IFC: The OECD is committed to the Exchange of Information as a means of achieving global tax cooperation through the implementation of international tax standards and other instruments to end bank secrecy and tackle tax evasion.
What recent progress has been made by Global Forum members in increasing tax transparency measures and ensuring the implementation of EOI and exchange of information on request standards?
PSA: We have seen huge progress in EOI and international cooperation on tax transparency which, as the Pandora Papers demonstrates, remains as important and topical as it was over a decade ago when the G20 first declared the end of bank secrecy, and the Global Forum remains the leading body on tax transparency and EOI standards. In 2020, information on at least of 75 million financial accounts was exchanged automatically between countries worldwide, covering total assets of nearly EUR 9 trillion. A total of EUR 107 billion of additional revenues, namely tax, interest, penalties, have been identified so far, thanks to voluntary disclosure programmes and similar initiatives and offshore investigations. Of this amount, the standard on the automatic exchange of information helped to deliver at least EUR 3 billion of much needed additional tax revenue to governments. The information jurisdictions receive under AEOI can also be followed up on with targeted requests for further information through the exchange of information on request between countries. Over 250,000 requests for information have been received by Global Forum members in the past ten years, enabling the collection of more than EUR 7.5 billion in additional tax.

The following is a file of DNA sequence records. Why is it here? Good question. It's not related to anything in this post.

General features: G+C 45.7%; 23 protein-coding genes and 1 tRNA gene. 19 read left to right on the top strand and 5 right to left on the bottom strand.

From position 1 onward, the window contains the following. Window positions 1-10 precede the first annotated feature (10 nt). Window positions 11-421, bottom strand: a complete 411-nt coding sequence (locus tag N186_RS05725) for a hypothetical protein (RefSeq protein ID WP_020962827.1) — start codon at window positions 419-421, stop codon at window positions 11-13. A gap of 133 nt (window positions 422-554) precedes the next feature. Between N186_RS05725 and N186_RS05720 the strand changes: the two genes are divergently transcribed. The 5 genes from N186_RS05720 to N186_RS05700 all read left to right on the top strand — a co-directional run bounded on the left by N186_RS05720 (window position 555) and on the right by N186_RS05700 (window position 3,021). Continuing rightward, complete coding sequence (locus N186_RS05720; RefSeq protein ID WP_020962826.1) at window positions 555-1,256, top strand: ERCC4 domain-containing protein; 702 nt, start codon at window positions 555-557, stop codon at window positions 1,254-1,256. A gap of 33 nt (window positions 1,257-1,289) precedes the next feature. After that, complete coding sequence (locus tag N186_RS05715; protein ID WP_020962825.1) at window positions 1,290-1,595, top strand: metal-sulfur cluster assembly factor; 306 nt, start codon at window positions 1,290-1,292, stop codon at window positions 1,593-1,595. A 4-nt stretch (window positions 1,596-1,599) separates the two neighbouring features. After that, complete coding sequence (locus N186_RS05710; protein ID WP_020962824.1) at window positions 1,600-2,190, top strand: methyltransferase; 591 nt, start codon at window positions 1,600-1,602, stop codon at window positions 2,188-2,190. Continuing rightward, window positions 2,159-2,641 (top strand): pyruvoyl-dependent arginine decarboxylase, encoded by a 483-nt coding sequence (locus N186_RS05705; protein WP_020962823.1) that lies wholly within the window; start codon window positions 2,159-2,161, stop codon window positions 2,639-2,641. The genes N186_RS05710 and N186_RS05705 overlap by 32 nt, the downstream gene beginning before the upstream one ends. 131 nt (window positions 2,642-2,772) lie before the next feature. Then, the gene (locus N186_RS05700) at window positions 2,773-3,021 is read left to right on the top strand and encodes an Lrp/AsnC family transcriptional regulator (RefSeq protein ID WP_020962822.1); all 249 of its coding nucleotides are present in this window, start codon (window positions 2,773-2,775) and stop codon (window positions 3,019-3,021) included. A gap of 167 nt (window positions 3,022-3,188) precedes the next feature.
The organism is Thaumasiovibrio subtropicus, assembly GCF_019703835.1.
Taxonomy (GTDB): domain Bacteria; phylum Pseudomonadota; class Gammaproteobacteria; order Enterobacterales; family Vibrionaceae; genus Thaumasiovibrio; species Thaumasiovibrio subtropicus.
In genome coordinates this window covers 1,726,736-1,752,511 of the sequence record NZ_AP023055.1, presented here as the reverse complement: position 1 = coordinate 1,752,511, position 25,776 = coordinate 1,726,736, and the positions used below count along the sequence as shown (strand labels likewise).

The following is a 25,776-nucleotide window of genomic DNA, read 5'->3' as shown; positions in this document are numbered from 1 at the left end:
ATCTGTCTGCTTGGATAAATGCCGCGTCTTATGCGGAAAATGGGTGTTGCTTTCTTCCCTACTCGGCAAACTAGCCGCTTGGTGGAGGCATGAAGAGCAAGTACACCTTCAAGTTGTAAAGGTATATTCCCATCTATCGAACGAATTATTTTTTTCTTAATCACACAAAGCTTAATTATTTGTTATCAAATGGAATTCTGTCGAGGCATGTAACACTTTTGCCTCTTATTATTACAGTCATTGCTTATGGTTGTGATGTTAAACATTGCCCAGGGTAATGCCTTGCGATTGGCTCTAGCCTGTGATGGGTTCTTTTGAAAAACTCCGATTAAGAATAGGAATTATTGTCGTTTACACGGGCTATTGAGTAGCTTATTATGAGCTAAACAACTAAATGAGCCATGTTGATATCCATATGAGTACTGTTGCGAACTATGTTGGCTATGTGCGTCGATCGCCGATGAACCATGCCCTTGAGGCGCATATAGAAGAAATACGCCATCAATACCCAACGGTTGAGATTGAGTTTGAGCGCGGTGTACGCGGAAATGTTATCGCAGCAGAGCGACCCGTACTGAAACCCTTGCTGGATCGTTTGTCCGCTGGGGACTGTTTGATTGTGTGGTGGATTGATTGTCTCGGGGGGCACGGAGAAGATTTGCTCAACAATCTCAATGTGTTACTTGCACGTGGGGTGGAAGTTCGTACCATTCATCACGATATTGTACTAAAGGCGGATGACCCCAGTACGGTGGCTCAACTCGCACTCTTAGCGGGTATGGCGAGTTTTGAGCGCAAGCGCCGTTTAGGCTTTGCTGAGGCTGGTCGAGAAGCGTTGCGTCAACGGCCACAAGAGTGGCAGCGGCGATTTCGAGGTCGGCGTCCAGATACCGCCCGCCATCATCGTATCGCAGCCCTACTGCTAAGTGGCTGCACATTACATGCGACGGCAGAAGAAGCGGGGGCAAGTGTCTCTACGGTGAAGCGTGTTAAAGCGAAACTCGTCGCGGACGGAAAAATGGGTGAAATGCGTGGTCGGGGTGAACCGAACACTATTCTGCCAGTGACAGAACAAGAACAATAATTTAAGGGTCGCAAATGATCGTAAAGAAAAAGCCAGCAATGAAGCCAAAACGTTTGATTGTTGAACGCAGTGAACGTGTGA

Pascal Saint-Amans Pascal Saint-Amans is the Director of the Centre for Tax Policy and Administration at the OECD. Mr. Saint-Amans, a French national, joined the OECD in September 2007 where he played a key role in the advancement of the OECD tax transparency agenda in the context of the G20. Prior to his appointment as Director, he was the Head of the Global Forum on Transparency and Exchange of Information for Tax Purposes since 2009. Mr. Saint-Amans graduated from the National School of Administration (ENA) in 1996, and was an official in the French Ministry for Finance for nearly a decade.